On how it seems to be everyone or no one when it comes to guests.
Mike and I moved to Arizona about eight years ago now and moved into our current house about nine months later. Both of our families still live back east — in New York, New Jersey, and Florida (where old New Yorkers go). None of them could understand why we’d made the move out west. We told them about the improved quality of life and the reduced cost of living. We told them about having horses and chickens, about seeing billions of stars in clear skies almost every night, about warm weather in the winter time. But it wasn’t until they started coming out here to visit that they began to understand.
They’d come alone or in pairs at first. Mike and I worked out of the house so two of our three bedrooms were home offices. Mike’s was the easiest to convert to a spare bedroom, with a futon that flattened out to a queen sized bed. My office was too full of computer equipment and related junk to make a good guest room. (Sometimes I even had trouble with it as an office.) People would come and stay a few days. Occasionally, they’d stay longer. Mike’s mom stayed 10 days once.
We had a flood of house guests one Christmas. Mike’s entire family came: mother, brother, sister, niece. No one wanted to share the part-time guest room with Mike’s mom, so we wound up sticking people all over the house and elsewhere. Mike’s niece on the queen-sized sofa bed in the upstairs den. Mike’s brother on the living room sofa. Mike’s sister — well, she wanted her own room, so we stuck her in the Log Wagon Inn. She wasn’t very happy with that, either, but frankly I’m not sure if anything would have made her happy.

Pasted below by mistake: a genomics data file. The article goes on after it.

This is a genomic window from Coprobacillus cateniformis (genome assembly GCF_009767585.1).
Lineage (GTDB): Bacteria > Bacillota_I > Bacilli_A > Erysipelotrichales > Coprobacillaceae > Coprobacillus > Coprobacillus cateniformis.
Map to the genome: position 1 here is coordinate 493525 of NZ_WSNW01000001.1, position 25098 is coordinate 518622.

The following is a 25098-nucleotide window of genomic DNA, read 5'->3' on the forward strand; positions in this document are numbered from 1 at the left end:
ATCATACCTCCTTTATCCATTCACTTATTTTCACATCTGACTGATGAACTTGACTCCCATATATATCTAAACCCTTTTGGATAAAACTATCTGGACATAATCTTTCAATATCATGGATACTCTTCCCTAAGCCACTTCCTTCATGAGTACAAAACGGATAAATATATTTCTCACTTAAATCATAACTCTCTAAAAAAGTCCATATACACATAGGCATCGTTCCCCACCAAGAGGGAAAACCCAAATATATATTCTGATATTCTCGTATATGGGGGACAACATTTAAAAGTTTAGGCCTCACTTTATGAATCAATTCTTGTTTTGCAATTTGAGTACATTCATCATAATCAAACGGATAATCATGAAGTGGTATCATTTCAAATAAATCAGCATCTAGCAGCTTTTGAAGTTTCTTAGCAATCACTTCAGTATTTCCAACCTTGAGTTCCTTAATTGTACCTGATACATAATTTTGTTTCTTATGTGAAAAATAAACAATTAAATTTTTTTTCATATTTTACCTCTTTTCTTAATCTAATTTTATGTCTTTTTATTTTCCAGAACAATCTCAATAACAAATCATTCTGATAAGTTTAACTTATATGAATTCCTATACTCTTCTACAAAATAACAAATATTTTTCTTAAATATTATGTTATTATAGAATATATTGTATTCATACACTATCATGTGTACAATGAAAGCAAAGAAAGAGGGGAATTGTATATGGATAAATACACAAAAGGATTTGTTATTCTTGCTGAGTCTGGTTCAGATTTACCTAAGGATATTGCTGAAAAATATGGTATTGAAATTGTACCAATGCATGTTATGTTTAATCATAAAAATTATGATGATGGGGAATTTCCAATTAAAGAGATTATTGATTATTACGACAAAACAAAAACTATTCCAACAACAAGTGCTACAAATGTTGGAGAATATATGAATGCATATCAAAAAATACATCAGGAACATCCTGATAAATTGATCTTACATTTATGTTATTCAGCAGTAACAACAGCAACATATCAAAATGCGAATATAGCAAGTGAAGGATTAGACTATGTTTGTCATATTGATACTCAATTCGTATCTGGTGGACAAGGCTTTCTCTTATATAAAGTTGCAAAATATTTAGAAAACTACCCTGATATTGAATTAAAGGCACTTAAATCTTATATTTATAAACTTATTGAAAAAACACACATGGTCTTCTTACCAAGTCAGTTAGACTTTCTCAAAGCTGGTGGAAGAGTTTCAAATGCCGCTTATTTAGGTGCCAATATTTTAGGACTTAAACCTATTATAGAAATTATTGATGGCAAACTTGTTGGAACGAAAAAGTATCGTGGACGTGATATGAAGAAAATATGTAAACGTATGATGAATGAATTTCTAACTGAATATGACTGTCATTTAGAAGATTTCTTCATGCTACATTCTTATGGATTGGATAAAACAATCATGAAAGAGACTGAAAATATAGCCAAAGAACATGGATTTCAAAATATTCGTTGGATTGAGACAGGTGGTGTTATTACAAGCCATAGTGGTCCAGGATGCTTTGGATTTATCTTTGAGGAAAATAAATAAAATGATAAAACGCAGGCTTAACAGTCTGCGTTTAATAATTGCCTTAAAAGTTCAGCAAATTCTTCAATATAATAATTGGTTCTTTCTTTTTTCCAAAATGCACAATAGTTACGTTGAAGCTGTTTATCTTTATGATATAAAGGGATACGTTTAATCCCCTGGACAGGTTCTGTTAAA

When we moved the offices out of the house, we fixed up the two bedrooms. One of them became a full-time guest room, with a full-sized bed, dresser, night table, chair, and tiny bookshelf. We even cleared out most of the closet so guests could hang their clothes. The other room became a library, with bookshelves, Mike’s old desk, and that futon. It didn’t take much to turn that into a guest room when we needed it.
Oddly enough, we had very few visitors for a long time. (I think we were all still trying to recover from Mike’s family’s visit.) Mike’s cousin Ricky, who, like us, discovered the benefits of going west, lives in Seattle and visited regularly almost every year. He goes to the Gem and Mineral show in Tucson every winter and we can usually convince him to come with us to Quartzsite for a few days. We also had a friend from back east stop in for a few days. He was the perfect house guest because we hardly ever saw him. He’d get up, join us for coffee in the morning, then take his rental car out for the day. He’d return after dinner, spend some time chatting with us, and hit the sack. No need for us to miss work, plan day trips, and fret over meals.
My dad came for a visit with his wife, too. They actually came twice in the same year. The first time, I think they had some plane tickets they had to use up and decided to use them to see us. My dad hardly ever flies — he prefers to drive everywhere — but even he wasn’t prepared to drive from Florida. They spent a few days with us, then moved on to Las Vegas to spend a few days with distant members of her family. The second time, they went to Las Vegas, then came back to spend a few days with us.